Using Virtual Reality in large enrollment environmental sciences courses

  • Professor Nick Eyles, Department of Physical & Environmental Sciences, University of Toronto Scarborough

Abstract

Growing enrollment has made it difficult to maintain the crucially important hands-on experiential learning required for environmental science courses. Traditional laboratory and field exercises cannot accommodate the logistical and accessibility demands created by large diverse classes. This project will offer online learning opportunities in the Department of Physical and Environmental Science at UTSC to preserve and improve upon the high-quality experiential learning experience associated with the Department’s Environmental Science programs. This objective will be accomplished through the development of a series of interactive and media-enriched virtual reality-based tours through Ontario and the Great Lakes, designed to demonstrate real-world applicability of classroom concepts.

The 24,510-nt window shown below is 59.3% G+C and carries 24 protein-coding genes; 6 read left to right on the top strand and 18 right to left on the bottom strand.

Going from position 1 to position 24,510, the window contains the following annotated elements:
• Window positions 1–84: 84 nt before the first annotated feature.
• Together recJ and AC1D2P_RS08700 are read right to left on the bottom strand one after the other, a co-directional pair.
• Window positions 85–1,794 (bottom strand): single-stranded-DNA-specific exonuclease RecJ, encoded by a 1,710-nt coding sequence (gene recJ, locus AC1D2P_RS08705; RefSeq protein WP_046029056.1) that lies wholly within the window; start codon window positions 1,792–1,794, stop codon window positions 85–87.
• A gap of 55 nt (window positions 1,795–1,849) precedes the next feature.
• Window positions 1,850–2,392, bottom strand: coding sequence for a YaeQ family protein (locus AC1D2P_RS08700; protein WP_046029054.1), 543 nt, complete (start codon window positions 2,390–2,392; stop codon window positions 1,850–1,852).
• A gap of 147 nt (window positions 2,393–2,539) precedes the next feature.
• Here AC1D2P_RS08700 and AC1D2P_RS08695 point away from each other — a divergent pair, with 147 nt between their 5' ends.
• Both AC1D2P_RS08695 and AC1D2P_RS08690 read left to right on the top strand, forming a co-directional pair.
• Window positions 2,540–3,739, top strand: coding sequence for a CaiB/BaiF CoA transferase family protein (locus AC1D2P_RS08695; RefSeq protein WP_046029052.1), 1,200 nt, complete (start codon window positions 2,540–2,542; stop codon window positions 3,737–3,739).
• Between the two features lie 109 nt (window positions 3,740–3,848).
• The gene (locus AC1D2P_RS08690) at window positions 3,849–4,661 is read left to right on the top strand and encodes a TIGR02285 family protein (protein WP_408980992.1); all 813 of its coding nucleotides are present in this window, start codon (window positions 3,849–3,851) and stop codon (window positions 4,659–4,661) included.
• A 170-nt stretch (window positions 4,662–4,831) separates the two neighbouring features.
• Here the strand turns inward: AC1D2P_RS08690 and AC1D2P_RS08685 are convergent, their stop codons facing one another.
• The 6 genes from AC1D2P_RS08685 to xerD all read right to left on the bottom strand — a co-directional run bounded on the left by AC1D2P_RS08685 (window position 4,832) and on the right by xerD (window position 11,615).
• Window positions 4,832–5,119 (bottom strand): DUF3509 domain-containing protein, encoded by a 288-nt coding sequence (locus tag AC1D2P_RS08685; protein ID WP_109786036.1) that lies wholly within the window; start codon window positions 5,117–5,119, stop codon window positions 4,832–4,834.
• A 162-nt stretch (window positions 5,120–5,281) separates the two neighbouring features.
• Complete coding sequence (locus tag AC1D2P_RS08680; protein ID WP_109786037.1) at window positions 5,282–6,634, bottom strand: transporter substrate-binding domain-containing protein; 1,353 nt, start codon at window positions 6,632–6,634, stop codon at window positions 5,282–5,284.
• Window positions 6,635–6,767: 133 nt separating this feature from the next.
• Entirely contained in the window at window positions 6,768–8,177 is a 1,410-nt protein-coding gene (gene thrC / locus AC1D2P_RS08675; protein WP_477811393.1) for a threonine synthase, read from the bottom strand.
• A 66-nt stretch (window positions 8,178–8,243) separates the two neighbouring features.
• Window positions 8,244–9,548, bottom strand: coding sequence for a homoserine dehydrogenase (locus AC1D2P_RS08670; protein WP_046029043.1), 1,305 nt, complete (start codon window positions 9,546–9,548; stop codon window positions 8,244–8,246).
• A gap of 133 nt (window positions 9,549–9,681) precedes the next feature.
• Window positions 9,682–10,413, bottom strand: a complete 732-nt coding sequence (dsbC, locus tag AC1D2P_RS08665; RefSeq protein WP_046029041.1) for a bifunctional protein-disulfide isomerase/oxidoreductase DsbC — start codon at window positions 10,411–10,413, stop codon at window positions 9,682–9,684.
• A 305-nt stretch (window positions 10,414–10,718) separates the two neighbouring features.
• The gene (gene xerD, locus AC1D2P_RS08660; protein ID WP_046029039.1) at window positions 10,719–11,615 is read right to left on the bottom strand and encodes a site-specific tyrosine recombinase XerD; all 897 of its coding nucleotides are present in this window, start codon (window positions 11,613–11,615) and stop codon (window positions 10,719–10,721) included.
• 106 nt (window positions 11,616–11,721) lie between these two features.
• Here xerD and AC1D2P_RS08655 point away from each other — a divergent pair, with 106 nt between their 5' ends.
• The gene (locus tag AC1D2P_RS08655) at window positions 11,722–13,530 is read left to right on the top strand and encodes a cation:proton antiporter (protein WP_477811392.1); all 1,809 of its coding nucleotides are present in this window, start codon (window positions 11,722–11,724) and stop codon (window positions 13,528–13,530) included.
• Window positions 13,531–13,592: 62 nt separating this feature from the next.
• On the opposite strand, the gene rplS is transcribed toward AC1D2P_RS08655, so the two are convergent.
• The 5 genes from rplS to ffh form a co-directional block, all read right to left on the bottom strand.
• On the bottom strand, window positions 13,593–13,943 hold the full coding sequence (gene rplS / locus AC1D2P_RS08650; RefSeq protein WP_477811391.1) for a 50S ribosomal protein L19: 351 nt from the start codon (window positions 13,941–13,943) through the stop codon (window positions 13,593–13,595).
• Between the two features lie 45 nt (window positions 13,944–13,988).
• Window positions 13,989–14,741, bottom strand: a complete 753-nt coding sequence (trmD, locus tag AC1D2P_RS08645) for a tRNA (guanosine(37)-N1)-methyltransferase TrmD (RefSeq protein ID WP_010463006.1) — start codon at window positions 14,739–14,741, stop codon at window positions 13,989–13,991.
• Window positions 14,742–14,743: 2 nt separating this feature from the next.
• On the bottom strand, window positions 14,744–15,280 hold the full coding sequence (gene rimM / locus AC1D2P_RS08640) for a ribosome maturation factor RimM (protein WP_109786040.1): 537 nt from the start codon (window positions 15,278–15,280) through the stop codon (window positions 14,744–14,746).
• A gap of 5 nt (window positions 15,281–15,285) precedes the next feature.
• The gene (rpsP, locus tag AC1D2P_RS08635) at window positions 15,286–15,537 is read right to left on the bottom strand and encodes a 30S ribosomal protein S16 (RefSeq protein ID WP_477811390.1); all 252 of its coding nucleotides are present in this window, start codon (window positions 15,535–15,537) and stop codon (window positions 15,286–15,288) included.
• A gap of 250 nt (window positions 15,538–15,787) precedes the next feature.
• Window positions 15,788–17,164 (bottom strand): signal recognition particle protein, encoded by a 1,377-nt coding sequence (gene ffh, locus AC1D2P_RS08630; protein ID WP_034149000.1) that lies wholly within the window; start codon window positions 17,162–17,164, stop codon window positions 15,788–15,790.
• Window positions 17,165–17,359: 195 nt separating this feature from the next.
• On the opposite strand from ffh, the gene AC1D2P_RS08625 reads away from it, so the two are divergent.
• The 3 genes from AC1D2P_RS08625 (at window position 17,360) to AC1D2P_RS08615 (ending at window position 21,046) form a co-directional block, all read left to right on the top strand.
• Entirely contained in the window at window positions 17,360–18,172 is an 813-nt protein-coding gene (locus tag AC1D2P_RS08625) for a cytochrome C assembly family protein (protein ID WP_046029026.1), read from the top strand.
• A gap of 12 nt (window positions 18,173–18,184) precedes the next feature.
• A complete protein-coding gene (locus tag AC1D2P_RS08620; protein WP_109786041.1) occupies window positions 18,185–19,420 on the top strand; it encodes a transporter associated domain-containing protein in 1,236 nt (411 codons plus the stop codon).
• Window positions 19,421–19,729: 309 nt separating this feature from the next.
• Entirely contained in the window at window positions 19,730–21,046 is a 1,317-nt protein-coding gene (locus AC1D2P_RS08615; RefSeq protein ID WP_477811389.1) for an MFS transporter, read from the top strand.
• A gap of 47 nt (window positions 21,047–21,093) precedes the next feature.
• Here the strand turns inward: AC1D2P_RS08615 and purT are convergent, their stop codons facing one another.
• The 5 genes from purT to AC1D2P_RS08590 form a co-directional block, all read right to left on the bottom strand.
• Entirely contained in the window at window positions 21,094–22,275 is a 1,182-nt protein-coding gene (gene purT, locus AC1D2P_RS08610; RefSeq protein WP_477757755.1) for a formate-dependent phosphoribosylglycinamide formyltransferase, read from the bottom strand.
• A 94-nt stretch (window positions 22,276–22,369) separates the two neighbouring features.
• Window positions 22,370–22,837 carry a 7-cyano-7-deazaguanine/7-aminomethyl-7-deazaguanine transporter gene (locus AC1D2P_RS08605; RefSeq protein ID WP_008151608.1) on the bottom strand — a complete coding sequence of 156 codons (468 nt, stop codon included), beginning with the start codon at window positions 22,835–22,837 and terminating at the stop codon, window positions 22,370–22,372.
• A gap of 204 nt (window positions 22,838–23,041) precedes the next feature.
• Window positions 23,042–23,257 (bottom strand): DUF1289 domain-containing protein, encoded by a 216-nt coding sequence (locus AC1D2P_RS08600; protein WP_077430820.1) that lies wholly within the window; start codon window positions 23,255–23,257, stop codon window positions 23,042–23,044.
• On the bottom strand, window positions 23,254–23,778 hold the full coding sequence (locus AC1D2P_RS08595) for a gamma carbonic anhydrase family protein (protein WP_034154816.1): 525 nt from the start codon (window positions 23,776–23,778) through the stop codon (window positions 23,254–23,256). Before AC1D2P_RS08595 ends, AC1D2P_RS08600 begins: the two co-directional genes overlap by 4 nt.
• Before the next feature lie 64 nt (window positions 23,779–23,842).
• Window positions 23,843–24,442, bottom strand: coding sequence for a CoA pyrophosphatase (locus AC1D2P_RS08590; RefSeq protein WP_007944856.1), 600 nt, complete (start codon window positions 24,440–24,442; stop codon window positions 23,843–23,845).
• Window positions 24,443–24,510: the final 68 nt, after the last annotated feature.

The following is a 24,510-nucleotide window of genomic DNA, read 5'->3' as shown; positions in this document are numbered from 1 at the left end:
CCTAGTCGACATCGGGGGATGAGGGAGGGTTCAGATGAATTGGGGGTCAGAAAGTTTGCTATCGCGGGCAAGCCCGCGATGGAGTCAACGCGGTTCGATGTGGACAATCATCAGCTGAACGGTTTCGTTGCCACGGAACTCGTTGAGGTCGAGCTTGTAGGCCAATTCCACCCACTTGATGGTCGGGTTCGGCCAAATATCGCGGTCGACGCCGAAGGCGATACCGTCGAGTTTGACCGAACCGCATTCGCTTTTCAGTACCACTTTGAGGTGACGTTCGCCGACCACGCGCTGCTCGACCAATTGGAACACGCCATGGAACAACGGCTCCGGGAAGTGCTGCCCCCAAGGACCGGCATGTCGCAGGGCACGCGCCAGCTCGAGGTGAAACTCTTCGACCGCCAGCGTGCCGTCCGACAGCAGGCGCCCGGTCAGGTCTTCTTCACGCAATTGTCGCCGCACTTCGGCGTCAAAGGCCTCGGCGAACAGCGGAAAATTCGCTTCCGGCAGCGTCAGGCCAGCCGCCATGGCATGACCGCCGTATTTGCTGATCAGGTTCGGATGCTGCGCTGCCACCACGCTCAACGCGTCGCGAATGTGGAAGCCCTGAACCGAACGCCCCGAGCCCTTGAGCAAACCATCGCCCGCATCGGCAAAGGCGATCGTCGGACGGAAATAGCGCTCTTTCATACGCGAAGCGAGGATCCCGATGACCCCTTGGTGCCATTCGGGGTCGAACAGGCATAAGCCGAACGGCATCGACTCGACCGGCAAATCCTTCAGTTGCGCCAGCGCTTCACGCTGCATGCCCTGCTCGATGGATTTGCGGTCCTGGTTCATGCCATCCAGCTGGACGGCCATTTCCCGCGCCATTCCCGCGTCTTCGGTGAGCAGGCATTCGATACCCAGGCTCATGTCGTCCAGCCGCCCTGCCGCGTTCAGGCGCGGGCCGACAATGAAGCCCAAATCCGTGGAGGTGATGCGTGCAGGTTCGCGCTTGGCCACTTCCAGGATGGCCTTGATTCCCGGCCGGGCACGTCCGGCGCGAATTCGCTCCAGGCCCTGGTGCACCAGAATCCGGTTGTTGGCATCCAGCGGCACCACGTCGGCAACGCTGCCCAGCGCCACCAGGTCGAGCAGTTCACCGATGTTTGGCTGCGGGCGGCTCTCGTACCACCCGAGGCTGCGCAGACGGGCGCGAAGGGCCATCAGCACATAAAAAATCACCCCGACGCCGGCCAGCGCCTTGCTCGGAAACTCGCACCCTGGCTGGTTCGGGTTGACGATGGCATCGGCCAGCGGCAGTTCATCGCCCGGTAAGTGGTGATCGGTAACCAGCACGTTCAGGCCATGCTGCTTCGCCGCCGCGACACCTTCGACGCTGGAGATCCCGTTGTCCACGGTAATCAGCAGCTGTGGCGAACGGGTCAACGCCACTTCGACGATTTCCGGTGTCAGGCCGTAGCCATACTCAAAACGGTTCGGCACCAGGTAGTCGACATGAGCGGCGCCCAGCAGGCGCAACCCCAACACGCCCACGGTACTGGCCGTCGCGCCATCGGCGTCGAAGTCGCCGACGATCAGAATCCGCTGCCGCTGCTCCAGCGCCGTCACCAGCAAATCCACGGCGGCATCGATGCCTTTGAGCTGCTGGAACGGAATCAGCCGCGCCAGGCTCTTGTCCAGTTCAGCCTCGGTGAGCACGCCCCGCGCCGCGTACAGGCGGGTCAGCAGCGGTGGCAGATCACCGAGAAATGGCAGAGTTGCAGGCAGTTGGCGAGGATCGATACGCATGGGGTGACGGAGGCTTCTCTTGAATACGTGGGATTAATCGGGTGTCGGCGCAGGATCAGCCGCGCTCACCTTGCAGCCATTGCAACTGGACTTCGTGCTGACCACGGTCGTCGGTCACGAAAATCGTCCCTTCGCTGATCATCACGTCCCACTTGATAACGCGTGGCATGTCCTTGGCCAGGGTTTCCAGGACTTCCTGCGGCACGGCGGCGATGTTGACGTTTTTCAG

Virtual reality provides an innovative immersive and novel platform for delivering enriched educational materials while increasing engagement by students to self-guide their learning. The VFTs will be accessible in two ways:

  1. In immersive virtual reality for students with VR-enabled devices, and
  2. In a “Google Street View” styled graphical user interface accessible on any computer.

VR-based VFTs have been shown to be highly effective in creating authentic learning spaces which support the pedagogical approaches of inquiry-based experiential learning in environmental education. The central focus of the modules will be on approximately 100 sites throughout the Great Lakes basin in view of their central importance to all Ontarians in illustrating economic and environmental history and future challenges. Virtual environments will be incorporated into 10 fully online modules which will be equivalent to the course content of an introductory environmental science course (EESA01) and will provide the basis for further development of online modules in other large enrollment courses across U of T.